Close...but missing some of her abilities she is really known for, starting fires and giving birth to shadow monsters.  Plus by the rules Melisandre the Cleric can Turn Undead.  That skill would have been helpful in the Battle of Winterfell.

Taking a peek at my 5th Edition D&D books it looks like a Cleric and not a Warlock or Druid would be the best choice.

Let's see how she works as a witch.

Melisandre is a Witch
Of course, for that, I would also need to decide on a tradition for her.  Something like Lord of Light Tradition.  Witches, in general, do not get the spell Raise Dead.  So I am thinking that should be an occult power.  Something they gain at 7th level.
Also, there is her lesser explored power of alchemy/herbalism.  Something all witches get.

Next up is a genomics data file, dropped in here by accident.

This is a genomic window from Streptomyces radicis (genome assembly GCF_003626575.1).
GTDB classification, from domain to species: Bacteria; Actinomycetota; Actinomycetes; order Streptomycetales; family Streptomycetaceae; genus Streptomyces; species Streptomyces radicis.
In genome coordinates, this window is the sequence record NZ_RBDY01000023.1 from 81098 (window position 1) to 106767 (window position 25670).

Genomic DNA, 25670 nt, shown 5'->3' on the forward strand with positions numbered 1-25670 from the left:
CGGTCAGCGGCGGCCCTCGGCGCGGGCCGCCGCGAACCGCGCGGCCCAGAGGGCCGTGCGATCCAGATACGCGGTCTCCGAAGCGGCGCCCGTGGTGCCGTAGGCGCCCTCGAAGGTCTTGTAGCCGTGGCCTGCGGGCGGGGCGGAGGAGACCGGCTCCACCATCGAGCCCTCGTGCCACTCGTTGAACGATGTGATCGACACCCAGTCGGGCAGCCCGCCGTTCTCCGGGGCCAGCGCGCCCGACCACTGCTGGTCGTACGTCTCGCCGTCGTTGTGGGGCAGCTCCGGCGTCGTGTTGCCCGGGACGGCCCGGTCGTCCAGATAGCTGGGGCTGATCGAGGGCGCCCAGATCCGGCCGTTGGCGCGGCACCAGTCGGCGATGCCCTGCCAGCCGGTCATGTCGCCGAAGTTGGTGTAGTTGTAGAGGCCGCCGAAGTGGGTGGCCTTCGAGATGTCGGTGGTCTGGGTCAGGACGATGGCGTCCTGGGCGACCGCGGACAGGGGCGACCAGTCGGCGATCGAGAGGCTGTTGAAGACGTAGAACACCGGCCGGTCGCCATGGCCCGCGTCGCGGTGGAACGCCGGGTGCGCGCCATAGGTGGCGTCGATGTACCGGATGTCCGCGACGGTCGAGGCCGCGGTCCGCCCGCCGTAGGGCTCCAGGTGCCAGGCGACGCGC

Melisandre, Witch of R'hllor

9th level female Witch, Lord of Light Tradition

Strength: 9
Intelligence: 16
Wisdom: 17
Dexterity: 10
Constitution: 12
Charisma: 17

AC: 9
HP: 26

Magic items: Necklace of Protection Against Aging

Occult Powers
Familiar: Spirit of fire
Herb Use
Raise Dead

First: Bewitch I, Burning Hands, Glamour
Second: Augury, Dark Whispers, Hypnotize
Third: Bestow Curse, Brave the Flames
Fourth: Divination, Intangible Cloak of Shadows
Fifth: Summon Shadow

So I had to raise her level to 9th to get the Summon Shadow spell.  In general, I like her spell choices as a witch better.  BUT that could be my biases since I have written so many (900+ so far!) and I have many to fit an exact situation.

She doesn't really have a familiar, so I am saying her "familiar" is her ability to look into flames.
I also did not give her any "bonus" spells since I wanted a pure B/X experience here.

I should point out that Green Ronin produces a very fine game based, not on the TV show, but the books in A Song of Ice and Fire.